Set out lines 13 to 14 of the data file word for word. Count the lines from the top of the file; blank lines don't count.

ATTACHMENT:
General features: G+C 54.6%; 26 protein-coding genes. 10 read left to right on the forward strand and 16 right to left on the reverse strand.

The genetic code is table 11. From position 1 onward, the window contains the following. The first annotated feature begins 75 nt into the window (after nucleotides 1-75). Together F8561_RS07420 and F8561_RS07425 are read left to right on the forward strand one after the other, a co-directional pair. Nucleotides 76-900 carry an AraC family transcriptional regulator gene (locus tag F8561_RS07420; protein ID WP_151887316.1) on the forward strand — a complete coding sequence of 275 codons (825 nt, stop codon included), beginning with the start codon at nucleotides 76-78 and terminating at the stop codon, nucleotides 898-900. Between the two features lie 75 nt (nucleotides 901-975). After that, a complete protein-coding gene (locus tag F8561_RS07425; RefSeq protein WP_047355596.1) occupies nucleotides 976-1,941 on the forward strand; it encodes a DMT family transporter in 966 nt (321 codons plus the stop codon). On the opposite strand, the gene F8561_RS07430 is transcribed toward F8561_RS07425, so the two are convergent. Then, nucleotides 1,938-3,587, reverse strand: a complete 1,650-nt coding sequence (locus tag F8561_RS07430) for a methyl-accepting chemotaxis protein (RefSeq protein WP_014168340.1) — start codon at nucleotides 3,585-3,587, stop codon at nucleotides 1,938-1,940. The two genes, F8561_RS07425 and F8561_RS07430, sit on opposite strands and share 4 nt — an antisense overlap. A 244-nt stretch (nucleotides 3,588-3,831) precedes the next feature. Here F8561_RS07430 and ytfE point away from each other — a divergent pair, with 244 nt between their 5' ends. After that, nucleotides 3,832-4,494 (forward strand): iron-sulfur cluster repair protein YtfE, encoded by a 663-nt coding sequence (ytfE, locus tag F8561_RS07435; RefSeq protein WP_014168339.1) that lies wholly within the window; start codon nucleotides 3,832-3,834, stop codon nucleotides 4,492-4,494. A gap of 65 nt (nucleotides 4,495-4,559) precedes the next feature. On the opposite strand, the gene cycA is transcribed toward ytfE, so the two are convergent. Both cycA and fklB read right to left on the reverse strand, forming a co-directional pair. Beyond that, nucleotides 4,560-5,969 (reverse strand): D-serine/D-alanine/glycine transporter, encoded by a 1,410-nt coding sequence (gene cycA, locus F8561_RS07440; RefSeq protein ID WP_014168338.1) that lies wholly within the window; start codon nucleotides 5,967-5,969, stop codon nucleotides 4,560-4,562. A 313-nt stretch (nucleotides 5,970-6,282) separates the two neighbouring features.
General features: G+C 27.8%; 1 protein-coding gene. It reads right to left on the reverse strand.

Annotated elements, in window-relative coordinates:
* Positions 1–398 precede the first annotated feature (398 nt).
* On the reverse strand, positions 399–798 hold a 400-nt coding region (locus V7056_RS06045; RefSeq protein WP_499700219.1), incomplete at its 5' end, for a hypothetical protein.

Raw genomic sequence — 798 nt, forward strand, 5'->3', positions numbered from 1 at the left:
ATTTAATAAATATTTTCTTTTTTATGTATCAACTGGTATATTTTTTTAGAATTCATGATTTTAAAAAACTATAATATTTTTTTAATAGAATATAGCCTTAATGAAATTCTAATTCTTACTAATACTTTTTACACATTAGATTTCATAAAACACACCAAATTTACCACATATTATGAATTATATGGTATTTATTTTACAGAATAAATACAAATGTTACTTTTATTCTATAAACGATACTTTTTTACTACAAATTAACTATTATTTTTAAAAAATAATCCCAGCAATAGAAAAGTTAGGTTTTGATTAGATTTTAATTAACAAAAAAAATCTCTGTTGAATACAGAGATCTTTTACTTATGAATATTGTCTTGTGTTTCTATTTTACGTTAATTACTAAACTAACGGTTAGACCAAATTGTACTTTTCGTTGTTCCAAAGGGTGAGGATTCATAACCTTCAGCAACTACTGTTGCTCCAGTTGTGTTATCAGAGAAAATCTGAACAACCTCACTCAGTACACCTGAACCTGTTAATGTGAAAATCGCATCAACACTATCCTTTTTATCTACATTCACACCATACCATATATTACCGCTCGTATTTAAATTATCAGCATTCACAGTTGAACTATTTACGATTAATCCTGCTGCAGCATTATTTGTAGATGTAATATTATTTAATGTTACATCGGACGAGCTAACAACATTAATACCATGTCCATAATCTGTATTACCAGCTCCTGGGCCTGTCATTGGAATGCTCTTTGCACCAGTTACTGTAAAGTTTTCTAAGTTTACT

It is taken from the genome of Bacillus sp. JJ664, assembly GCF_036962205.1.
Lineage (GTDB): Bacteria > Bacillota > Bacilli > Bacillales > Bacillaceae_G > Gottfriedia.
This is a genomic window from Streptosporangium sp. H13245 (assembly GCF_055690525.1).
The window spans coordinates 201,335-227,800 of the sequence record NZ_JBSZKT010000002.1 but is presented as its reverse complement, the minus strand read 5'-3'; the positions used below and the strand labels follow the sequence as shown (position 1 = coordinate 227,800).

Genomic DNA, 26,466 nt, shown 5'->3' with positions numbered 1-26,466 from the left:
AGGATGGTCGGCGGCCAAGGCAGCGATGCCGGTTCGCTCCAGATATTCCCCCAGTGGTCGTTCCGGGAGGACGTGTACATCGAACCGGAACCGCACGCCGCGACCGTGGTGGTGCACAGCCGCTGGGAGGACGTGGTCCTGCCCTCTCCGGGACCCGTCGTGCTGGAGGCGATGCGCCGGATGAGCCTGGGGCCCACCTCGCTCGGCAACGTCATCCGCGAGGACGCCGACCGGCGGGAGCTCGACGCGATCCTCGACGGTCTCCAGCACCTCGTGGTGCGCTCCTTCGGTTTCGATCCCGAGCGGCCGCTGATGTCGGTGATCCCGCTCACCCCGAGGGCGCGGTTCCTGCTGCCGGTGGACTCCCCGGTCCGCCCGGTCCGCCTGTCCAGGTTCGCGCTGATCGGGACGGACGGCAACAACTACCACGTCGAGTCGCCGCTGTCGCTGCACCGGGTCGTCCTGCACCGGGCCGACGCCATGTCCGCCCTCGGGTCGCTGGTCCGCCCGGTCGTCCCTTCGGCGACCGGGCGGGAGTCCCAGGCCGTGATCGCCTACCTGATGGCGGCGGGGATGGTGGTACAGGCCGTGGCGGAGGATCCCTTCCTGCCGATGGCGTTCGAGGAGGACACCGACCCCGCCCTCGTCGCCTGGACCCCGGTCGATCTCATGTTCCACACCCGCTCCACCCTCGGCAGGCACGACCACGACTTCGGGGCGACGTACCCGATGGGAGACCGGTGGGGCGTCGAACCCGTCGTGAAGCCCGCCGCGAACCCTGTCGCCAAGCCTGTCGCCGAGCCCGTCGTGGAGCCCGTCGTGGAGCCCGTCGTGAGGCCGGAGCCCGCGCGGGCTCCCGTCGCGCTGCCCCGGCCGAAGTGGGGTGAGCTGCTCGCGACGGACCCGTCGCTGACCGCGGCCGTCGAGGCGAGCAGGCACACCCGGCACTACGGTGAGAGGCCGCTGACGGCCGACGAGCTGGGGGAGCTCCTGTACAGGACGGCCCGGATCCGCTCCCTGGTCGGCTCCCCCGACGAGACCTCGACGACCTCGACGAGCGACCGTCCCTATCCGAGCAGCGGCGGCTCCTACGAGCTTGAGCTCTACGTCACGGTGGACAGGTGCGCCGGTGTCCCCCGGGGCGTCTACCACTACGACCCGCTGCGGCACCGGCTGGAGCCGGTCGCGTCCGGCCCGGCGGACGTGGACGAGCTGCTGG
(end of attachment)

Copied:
Genomic DNA, 26,466 nt, shown 5'->3' with positions numbered 1-26,466 from the left:
AGGATGGTCGGCGGCCAAGGCAGCGATGCCGGTTCGCTCCAGATATTCCCCCAGTGGTCGTTCCGGGAGGACGTGTACATCGAACCGGAACCGCACGCCGCGACCGTGGTGGTGCACAGCCGCTGGGAGGACGTGGTCCTGCCCTCTCCGGGACCCGTCGTGCTGGAGGCGATGCGCCGGATGAGCCTGGGGCCCACCTCGCTCGGCAACGTCATCCGCGAGGACGCCGACCGGCGGGAGCTCGACGCGATCCTCGACGGTCTCCAGCACCTCGTGGTGCGCTCCTTCGGTTTCGATCCCGAGCGGCCGCTGATGTCGGTGATCCCGCTCACCCCGAGGGCGCGGTTCCTGCTGCCGGTGGACTCCCCGGTCCGCCCGGTCCGCCTGTCCAGGTTCGCGCTGATCGGGACGGACGGCAACAACTACCACGTCGAGTCGCCGCTGTCGCTGCACCGGGTCGTCCTGCACCGGGCCGACGCCATGTCCGCCCTCGGGTCGCTGGTCCGCCCGGTCGTCCCTTCGGCGACCGGGCGGGAGTCCCAGGCCGTGATCGCCTACCTGATGGCGGCGGGGATGGTGGTACAGGCCGTGGCGGAGGATCCCTTCCTGCCGATGGCGTTCGAGGAGGACACCGACCCCGCCCTCGTCGCCTGGACCCCGGTCGATCTCATGTTCCACACCCGCTCCACCCTCGGCAGGCACGACCACGACTTCGGGGCGACGTACCCGATGGGAGACCGGTGGGGCGTCGAACCCGTCGTGAAGCCCGCCGCGAACCCTGTCGCCAAGCCTGTCGCCGAGCCCGTCGTGGAGCCCGTCGTGGAGCCCGTCGTGAGGCCGGAGCCCGCGCGGGCTCCCGTCGCGCTGCCCCGGCCGAAGTGGGGTGAGCTGCTCGCGACGGACCCGTCGCTGACCGCGGCCGTCGAGGCGAGCAGGCACACCCGGCACTACGGTGAGAGGCCGCTGACGGCCGACGAGCTGGGGGAGCTCCTGTACAGGACGGCCCGGATCCGCTCCCTGGTCGGCTCCCCCGACGAGACCTCGACGACCTCGACGAGCGACCGTCCCTATCCGAGCAGCGGCGGCTCCTACGAGCTTGAGCTCTACGTCACGGTGGACAGGTGCGCCGGTGTCCCCCGGGGCGTCTACCACTACGACCCGCTGCGGCACCGGCTGGAGCCGGTCGCGTCCGGCCCGGCGGACGTGGACGAGCTGCTGG